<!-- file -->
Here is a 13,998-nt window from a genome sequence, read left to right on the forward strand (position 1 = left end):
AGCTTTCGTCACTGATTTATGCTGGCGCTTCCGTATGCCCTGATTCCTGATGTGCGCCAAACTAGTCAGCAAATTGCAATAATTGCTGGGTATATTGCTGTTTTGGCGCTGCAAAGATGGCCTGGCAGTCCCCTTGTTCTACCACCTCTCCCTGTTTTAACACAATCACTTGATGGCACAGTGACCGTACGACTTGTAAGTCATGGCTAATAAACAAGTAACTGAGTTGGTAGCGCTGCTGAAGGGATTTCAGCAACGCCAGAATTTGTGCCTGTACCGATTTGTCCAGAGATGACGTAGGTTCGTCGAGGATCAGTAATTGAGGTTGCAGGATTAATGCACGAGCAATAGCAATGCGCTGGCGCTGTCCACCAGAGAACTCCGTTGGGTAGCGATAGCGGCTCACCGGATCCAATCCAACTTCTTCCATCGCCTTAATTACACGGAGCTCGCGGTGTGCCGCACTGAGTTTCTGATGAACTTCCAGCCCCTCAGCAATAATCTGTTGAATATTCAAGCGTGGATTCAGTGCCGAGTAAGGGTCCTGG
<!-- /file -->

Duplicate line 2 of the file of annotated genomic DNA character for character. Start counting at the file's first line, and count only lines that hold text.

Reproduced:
AGCTTTCGTCACTGATTTATGCTGGCGCTTCCGTATGCCCTGATTCCTGATGTGCGCCAAACTAGTCAGCAAATTGCAATAATTGCTGGGTATATTGCTGTTTTGGCGCTGCAAAGATGGCCTGGCAGTCCCCTTGTTCTACCACCTCTCCCTGTTTTAACACAATCACTTGATGGCACAGTGACCGTACGACTTGTAAGTCATGGCTAATAAACAAGTAACTGAGTTGGTAGCGCTGCTGAAGGGATTTCAGCAACGCCAGAATTTGTGCCTGTACCGATTTGTCCAGAGATGACGTAGGTTCGTCGAGGATCAGTAATTGAGGTTGCAGGATTAATGCACGAGCAATAGCAATGCGCTGGCGCTGTCCACCAGAGAACTCCGTTGGGTAGCGATAGCGGCTCACCGGATCCAATCCAACTTCTTCCATCGCCTTAATTACACGGAGCTCGCGGTGTGCCGCACTGAGTTTCTGATGAACTTCCAGCCCCTCAGCAATAATCTGTTGAATATTCAAGCGTGGATTCAGTGCCGAGTAAGGGTCCTGG